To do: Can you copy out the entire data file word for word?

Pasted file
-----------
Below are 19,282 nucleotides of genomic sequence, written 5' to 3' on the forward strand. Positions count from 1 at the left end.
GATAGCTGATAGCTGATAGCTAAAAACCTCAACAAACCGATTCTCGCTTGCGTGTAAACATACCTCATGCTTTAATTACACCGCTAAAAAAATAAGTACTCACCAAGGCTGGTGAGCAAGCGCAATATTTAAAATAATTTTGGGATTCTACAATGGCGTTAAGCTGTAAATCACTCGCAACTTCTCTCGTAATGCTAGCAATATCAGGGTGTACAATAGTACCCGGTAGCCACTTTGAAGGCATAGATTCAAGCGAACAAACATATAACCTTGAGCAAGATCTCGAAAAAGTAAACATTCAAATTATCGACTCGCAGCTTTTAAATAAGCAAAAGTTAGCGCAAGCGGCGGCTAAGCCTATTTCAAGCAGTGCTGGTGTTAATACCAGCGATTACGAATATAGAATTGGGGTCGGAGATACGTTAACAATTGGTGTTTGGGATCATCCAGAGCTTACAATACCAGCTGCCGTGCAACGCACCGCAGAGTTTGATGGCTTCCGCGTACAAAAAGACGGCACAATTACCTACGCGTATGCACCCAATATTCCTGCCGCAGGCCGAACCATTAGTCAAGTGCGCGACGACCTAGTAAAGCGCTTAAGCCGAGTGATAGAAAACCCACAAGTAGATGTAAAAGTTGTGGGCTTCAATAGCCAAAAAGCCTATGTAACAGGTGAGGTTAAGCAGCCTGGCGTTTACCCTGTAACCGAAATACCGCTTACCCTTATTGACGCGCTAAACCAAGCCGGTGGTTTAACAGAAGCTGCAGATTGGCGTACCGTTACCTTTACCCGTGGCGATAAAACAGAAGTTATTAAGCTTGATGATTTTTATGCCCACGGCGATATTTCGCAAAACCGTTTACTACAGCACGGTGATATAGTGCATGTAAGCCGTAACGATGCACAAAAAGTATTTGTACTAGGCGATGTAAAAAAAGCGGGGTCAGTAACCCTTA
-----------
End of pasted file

Below are 19,282 nucleotides of genomic sequence, written 5' to 3' on the forward strand. Positions count from 1 at the left end.
GATAGCTGATAGCTGATAGCTAAAAACCTCAACAAACCGATTCTCGCTTGCGTGTAAACATACCTCATGCTTTAATTACACCGCTAAAAAAATAAGTACTCACCAAGGCTGGTGAGCAAGCGCAATATTTAAAATAATTTTGGGATTCTACAATGGCGTTAAGCTGTAAATCACTCGCAACTTCTCTCGTAATGCTAGCAATATCAGGGTGTACAATAGTACCCGGTAGCCACTTTGAAGGCATAGATTCAAGCGAACAAACATATAACCTTGAGCAAGATCTCGAAAAAGTAAACATTCAAATTATCGACTCGCAGCTTTTAAATAAGCAAAAGTTAGCGCAAGCGGCGGCTAAGCCTATTTCAAGCAGTGCTGGTGTTAATACCAGCGATTACGAATATAGAATTGGGGTCGGAGATACGTTAACAATTGGTGTTTGGGATCATCCAGAGCTTACAATACCAGCTGCCGTGCAACGCACCGCAGAGTTTGATGGCTTCCGCGTACAAAAAGACGGCACAATTACCTACGCGTATGCACCCAATATTCCTGCCGCAGGCCGAACCATTAGTCAAGTGCGCGACGACCTAGTAAAGCGCTTAAGCCGAGTGATAGAAAACCCACAAGTAGATGTAAAAGTTGTGGGCTTCAATAGCCAAAAAGCCTATGTAACAGGTGAGGTTAAGCAGCCTGGCGTTTACCCTGTAACCGAAATACCGCTTACCCTTATTGACGCGCTAAACCAAGCCGGTGGTTTAACAGAAGCTGCAGATTGGCGTACCGTTACCTTTACCCGTGGCGATAAAACAGAAGTTATTAAGCTTGATGATTTTTATGCCCACGGCGATATTTCGCAAAACCGTTTACTACAGCACGGTGATATAGTGCATGTAAGCCGTAACGATGCACAAAAAGTATTTGTACTAGGCGATGTAAAAAAAGCGGGGTCAGTAACCCTTA